"The necessaries of life occasion the great expense of the poor. They find it difficult to get food, and the greater part of their little revenue is spent in getting it. The luxuries and vanities of life occasion the principal expense of the rich, and a magnificent house embellishes and sets off to the best advantage all the other luxuries and vanities which they possess. A tax upon house-rents, therefore, would in general fall heaviest upon the rich; and in this sort of inequality there would not, perhaps, be anything unreasonable. It is not very unreasonable that the rich should contribute to the public expense, not only in proportion to their revenue, but something more than in that proportion." -- Adam Smith ; The Wealth of Nations, 1776

Finally, when the 400 people at the top own as much wealth as the bottom 150,000,000, the fact that they spend more is no surprise. But Keynes has shown that it is the bottom 50% who actually drive the economy. Any help they receive, whatever the label one applies to that help, benefits everyone. The rising tide lifts all boats.

[-] 2 points by junglemonkeez (208) 1 year ago

You know that if this was voted on by the people, it would fall out just as your poll suggests. Cutting spending cuts jobs. raising taxes raises inflation. Neither work. But I would get behind Spending more and raising taxes. But I would have prefered doing more to keep my children from being slaves to this debt cycle.

[-] 0 points by Misaki (893) 1 year ago

Raising taxes doesn't raise inflation in any standard economic argument.

It does slightly reduce private consumption and employment, but the socialist redistributive spending would make up for it. The government has even calculated the magnitude of these effects: Congressional Budget Office chart for short-term effects

The debt cycle is only because people don't raise taxes, and even support things like the Bush tax cuts because... they don't like taxes is basically why. As the work conservation post mentions,

30% of the income of the top 1% goes to federal taxes after including corporate income tax, compared to a national average of 20% of income. . . . 67% of the population think the government should do more to help the middle class but only 2% think they pay less than their fair share of federal income taxes.

A high tax rate with redistribution is socialist, and as pointed out in that thread many demographic groups are still opposed to socialism. Work conservation is the path to full employment without socialism.

[-] 1 points by DKAtoday (33128) from Coon Rapids, MN 1 year ago

The people as a majority do not understand the concept.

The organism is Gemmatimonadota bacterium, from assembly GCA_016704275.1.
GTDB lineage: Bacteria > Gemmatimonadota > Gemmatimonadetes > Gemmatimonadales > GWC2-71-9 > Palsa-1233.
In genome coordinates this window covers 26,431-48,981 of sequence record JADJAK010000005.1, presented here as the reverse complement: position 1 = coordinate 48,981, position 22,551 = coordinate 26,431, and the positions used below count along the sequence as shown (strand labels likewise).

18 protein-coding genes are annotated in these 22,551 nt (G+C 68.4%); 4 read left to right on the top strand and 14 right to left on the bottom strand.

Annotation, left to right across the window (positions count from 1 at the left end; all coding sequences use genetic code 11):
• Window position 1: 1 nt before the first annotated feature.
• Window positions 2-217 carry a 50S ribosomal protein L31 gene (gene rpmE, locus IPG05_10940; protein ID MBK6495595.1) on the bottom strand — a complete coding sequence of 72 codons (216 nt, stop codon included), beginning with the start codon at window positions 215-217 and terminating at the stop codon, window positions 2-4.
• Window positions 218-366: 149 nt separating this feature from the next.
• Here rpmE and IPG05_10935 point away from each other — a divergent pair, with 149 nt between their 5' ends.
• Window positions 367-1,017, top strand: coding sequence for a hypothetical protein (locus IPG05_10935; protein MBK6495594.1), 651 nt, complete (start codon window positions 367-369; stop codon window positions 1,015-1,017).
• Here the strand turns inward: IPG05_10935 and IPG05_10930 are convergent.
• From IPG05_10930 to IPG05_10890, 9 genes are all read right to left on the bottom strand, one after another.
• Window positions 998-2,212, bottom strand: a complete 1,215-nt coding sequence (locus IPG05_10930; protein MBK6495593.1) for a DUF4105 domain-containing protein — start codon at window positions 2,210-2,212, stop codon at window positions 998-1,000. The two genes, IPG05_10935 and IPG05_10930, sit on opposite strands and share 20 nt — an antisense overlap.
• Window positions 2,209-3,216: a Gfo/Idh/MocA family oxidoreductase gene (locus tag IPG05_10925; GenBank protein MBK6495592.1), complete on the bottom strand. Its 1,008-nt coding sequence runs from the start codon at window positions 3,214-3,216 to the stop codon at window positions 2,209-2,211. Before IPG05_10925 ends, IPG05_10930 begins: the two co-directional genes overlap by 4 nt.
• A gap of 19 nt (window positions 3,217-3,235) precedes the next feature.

There is nothing that says socialism can not be democratic and have a well regulated capitalism.

It is a hangover of McCarthy ism and misinformation.

[-] 1 points by Misaki (893) 1 year ago

Yes, it happens in other countries.

That doesn't mean it's likely to happen in the US... the only developed country without universal health care. In my opinion, work conservation is a much better solution than more socialism, because while in a socialist country you can find an excuse to avoid work and still get by, with work conservation you can choose to do less work and have a decent income without depending on welfare supported by taxpayers.

[-] 2 points by epa1nter (4650) from Rutherford, NJ 1 year ago

97% of welfare payments go to the sick, the disabled and the old. Without robust social welfare programs, it is the people who CAN'T work who would be in trouble. Work conservation is not a solution to that.

As to having having opportunity to be more lazy in "socialist" countries, I don't know what you're talking about, since I don't know of any socialist countries on the planet. But if you're talking about countries in which there are very well funded and robust social safety net programs, countries like Sweden, Denmark and Germany, they have an almost identical employment record as the USA, and their productivity rates are comparable as well. Iceland is actually doing better than The States in terms of employment, and their social safety net is far more generous.

What's more, companies would not want work conservation, since wages are only part of the per employee costs. It is less expensive to have one worker for 40 hours than two for 20 hours each if health insurance is not a factor.

[-] 0 points by Misaki (893) 1 year ago

97% of welfare payments go to the sick, the disabled and the old. Without robust social welfare programs, it is the people who CAN'T work who would be in trouble. Work conservation is not a solution to that.

Does anyone complain about welfare going to those groups?

No, they complain about unemployment benefits and food stamps because they expect that people are to blame for not finding work (i.e. that unemployment is 'structural').

Much of other parts of government spending are also indirectly 'subsidizing' jobs with little useful purpose. That bloat is why a majority would choose cutting government spending over raising corporate taxes and why people are willing to choose actions that appear to be harmful, because in their view the amount of waste in government is already just as harmful as the recession is.

Work conservation would allow funds to go where they are needed, instead of government bloat.

But if you're talking about countries in which there are very well funded and robust social safety net programs . . . they have an almost identical employment record as the USA